For Ramsey, who is known for her live chain saw demonstrations, translating those skills to the pumpkin medium got a little messy at times. In one memorable moment early in the show, Ramsey's was left completely covered in pumpkin splatter. Her trusty tools were "not maybe the most practical," she admits, "but I will say that they worked pretty fast."
Ramsey's new foray into pumpkin carving is keeping her busy this season. Aside from the show, this October she'll be collaborating with New Belgium Brewing Company to create a custom Voodoo Ranger pumpkin carving for Halloween, and hosting demonstrations at Pioneer Farms. In a Halloween unlike any other, when social distancing means many of our traditions will look different this year, that shouldn't stop us from getting into the Halloween spirit. Whether you are an aspiring pumpkin sculptor or a first-time carver, Ramsey's designs are sure to help raise your spirits.
The Austin chain saw artist has some quick tips for making your squash super-scary:
• For pumpkin carvers at home, Ramsey says that jack-o'-lanterns – the traditional lighted pumpkin – are best displayed on porches.
• Spend some time picking out the pumpkin you are going to carve, she advises. If you're planning to carve a jack-o'-lantern, try to find a pumpkin that's not too heavy. Lighter-weight pumpkins typically have thinner walls and will be easier to carve into.
• If you want to try your hand at building a pumpkin sculpture, using multiple squashes, make sure you're selecting heavier, sturdier pumpkins that will be able to support some weight.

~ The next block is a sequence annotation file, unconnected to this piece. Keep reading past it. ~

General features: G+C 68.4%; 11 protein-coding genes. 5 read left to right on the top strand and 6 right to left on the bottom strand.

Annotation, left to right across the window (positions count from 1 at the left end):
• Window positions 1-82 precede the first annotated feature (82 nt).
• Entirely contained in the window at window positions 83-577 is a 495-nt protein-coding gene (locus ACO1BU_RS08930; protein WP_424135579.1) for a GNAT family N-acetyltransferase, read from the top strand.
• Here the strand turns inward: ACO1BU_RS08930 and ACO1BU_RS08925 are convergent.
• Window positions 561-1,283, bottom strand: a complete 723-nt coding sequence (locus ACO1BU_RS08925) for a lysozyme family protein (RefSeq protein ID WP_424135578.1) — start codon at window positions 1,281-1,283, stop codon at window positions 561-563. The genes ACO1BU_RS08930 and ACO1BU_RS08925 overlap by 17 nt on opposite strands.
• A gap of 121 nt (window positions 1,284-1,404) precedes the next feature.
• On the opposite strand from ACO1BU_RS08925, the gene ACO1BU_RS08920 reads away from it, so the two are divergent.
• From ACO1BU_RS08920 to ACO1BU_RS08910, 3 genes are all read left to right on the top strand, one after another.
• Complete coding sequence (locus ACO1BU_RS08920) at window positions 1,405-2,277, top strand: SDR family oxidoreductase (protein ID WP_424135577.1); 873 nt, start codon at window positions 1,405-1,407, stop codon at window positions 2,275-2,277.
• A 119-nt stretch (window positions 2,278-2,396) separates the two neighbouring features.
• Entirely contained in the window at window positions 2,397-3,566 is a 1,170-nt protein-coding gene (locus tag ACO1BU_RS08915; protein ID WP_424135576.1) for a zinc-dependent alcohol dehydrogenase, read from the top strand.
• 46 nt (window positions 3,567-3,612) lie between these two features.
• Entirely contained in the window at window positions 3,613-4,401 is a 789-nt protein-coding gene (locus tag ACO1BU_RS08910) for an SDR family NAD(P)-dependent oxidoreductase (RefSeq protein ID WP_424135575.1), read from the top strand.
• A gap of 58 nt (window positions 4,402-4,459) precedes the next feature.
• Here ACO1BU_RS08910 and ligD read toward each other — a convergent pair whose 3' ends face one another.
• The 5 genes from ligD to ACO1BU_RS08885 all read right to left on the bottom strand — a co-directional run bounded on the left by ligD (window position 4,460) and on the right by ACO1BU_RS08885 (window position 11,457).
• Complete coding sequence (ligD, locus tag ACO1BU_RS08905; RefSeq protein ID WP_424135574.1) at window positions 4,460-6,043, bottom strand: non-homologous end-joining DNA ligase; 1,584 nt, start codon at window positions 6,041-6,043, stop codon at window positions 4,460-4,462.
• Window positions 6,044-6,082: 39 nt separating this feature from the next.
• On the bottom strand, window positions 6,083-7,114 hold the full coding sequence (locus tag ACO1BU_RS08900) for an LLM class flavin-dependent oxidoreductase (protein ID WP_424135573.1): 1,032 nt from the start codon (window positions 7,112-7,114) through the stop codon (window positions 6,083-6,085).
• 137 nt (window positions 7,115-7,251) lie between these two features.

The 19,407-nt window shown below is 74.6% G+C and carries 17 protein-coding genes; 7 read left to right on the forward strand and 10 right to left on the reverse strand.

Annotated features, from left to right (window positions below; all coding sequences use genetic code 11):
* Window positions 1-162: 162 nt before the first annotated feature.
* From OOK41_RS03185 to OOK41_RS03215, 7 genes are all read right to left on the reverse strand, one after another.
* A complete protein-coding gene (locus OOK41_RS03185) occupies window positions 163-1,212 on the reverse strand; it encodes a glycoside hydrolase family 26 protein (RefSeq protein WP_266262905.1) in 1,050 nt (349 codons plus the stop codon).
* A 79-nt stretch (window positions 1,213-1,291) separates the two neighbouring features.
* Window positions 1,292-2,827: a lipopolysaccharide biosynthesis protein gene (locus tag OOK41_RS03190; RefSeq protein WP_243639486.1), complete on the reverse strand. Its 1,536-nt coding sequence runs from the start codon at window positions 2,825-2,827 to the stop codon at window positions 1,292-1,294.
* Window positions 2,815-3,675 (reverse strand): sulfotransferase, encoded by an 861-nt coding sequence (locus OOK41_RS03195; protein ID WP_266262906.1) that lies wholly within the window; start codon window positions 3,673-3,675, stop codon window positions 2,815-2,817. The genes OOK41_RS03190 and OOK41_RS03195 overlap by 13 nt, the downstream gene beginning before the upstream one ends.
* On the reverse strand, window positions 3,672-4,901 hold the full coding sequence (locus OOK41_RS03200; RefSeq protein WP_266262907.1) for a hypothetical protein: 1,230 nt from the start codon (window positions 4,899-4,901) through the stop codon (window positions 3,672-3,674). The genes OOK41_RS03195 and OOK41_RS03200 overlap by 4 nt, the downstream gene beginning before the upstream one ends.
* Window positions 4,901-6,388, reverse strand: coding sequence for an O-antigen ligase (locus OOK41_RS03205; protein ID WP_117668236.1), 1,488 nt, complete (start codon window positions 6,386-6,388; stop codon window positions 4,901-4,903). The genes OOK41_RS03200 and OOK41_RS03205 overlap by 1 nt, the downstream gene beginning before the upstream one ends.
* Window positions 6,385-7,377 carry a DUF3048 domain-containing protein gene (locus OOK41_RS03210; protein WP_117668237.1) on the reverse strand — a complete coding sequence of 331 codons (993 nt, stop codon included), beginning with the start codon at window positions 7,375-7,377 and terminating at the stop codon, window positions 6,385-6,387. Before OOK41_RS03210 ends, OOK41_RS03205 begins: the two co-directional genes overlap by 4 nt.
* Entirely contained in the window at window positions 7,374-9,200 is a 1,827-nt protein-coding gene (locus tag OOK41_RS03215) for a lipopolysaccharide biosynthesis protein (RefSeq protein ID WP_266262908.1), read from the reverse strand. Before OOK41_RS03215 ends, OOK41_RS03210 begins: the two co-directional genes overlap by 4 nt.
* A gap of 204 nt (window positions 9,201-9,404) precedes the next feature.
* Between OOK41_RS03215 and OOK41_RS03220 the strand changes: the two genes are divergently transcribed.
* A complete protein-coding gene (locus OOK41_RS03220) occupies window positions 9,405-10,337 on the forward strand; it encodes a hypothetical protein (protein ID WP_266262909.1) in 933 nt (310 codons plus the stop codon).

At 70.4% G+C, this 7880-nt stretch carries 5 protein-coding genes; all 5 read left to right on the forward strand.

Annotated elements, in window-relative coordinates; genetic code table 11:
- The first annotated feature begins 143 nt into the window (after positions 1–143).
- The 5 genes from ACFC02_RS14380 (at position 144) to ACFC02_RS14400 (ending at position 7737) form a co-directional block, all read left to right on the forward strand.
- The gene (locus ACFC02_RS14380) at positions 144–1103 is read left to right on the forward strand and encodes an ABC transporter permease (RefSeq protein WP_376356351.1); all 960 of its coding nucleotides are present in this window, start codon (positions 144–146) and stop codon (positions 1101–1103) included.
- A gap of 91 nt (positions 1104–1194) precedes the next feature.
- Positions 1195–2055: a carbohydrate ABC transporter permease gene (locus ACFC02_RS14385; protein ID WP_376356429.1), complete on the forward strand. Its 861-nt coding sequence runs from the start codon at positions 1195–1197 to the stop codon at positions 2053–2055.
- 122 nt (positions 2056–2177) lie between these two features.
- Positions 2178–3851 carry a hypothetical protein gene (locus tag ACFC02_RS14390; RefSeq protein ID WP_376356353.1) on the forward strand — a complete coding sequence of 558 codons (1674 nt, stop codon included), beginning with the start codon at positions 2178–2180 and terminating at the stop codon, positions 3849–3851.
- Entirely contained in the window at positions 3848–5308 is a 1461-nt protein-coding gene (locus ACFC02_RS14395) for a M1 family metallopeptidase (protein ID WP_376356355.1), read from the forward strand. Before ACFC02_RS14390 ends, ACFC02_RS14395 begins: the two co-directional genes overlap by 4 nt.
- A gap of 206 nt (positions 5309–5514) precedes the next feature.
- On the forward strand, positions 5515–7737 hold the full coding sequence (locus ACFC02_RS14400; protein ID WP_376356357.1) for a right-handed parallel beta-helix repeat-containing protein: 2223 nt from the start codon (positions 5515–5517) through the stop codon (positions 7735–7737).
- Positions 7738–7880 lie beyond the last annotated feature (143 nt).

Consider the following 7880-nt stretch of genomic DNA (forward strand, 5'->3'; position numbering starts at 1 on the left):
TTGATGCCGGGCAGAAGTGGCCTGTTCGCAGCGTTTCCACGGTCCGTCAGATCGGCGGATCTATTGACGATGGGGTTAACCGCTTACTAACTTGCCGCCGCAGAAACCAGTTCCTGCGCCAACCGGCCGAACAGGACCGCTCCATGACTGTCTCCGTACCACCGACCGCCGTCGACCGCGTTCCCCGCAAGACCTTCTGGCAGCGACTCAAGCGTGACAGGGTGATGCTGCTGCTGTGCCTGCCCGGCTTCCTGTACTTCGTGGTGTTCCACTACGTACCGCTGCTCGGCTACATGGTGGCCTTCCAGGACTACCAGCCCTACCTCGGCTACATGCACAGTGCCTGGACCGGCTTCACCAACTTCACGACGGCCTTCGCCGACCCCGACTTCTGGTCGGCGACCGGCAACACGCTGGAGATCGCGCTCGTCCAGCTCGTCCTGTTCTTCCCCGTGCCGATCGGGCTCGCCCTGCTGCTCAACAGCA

• Feel like upping your carving game this Halloween? Ramsey recommends attempting a silhouette design over your standard scary face. Finding a stencil online can also help with the carving process for those who need some extra support.
• Ramsey also encourages home carvers to have fun with the design process. When it comes to her own designs, she said, "I like to combine ideas that don't necessarily go together." Rather than searching for images of carved pumpkins, she creates mood boards for her designs that evoke the theme and style she wants her sculptures and carvings to reflect. "Whatever job I'm doing, I'll have an initial flash of my mind," she explained. "I'll start searching [for images] and then I'll go down this rabbit hole."
• With an elaborate design, Ramsey said that, much like how she approaches her work as a subtractive sculpture in wood, she thinks of her pumpkin carvings in reverse, backward-planning each cut and incision to get to the final project.
• And always keep in mind how the pumpkin will be illuminated. Ramsey explained, "Think about the carvings as light."
See episodes of Outrageous Pumpkins on the Food Network, and catch Griffon Ramsey live in action at Jourdan-Bachman Pioneer Farms’ Texas Chainsaw Mask-erade (Oct. 24, 6pm), and on Halloween night as she gives a 3D pumpkin carving demonstration at the farm’s Trick or Treat Halloween Finale. See www.pioneerfarms.org.